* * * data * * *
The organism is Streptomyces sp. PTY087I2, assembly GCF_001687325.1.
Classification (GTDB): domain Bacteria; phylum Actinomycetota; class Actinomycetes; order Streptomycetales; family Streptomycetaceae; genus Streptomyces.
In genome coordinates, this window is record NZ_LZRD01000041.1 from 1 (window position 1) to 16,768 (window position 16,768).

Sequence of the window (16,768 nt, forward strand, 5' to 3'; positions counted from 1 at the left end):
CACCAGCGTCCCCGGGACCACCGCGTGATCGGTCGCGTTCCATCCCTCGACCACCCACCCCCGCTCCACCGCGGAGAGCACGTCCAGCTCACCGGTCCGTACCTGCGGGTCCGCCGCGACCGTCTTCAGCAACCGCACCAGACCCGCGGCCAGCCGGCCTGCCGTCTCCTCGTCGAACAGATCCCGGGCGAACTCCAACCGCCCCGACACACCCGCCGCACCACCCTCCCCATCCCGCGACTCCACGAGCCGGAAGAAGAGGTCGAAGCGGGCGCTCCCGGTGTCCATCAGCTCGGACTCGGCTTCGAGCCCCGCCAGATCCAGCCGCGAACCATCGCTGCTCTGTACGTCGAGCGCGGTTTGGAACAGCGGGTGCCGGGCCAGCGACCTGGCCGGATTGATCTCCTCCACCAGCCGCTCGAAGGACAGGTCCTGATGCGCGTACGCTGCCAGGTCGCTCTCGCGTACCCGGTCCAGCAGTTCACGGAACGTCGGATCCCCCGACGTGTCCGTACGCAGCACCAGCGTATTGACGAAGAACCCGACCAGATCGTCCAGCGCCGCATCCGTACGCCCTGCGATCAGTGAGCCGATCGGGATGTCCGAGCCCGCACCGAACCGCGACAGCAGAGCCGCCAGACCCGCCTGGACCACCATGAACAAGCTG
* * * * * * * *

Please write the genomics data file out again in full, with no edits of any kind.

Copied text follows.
The organism is Streptomyces sp. PTY087I2, assembly GCF_001687325.1.
Classification (GTDB): domain Bacteria; phylum Actinomycetota; class Actinomycetes; order Streptomycetales; family Streptomycetaceae; genus Streptomyces.
In genome coordinates, this window is record NZ_LZRD01000041.1 from 1 (window position 1) to 16,768 (window position 16,768).

Sequence of the window (16,768 nt, forward strand, 5' to 3'; positions counted from 1 at the left end):
CACCAGCGTCCCCGGGACCACCGCGTGATCGGTCGCGTTCCATCCCTCGACCACCCACCCCCGCTCCACCGCGGAGAGCACGTCCAGCTCACCGGTCCGTACCTGCGGGTCCGCCGCGACCGTCTTCAGCAACCGCACCAGACCCGCGGCCAGCCGGCCTGCCGTCTCCTCGTCGAACAGATCCCGGGCGAACTCCAACCGCCCCGACACACCCGCCGCACCACCCTCCCCATCCCGCGACTCCACGAGCCGGAAGAAGAGGTCGAAGCGGGCGCTCCCGGTGTCCATCAGCTCGGACTCGGCTTCGAGCCCCGCCAGATCCAGCCGCGAACCATCGCTGCTCTGTACGTCGAGCGCGGTTTGGAACAGCGGGTGCCGGGCCAGCGACCTGGCCGGATTGATCTCCTCCACCAGCCGCTCGAAGGACAGGTCCTGATGCGCGTACGCTGCCAGGTCGCTCTCGCGTACCCGGTCCAGCAGTTCACGGAACGTCGGATCCCCCGACGTGTCCGTACGCAGCACCAGCGTATTGACGAAGAACCCGACCAGATCGTCCAGCGCCGCATCCGTACGCCCTGCGATCAGTGAGCCGATCGGGATGTCCGAGCCCGCACCGAACCGCGACAGCAGAGCCGCCAGACCCGCCTGGACCACCATGAACAAGCTG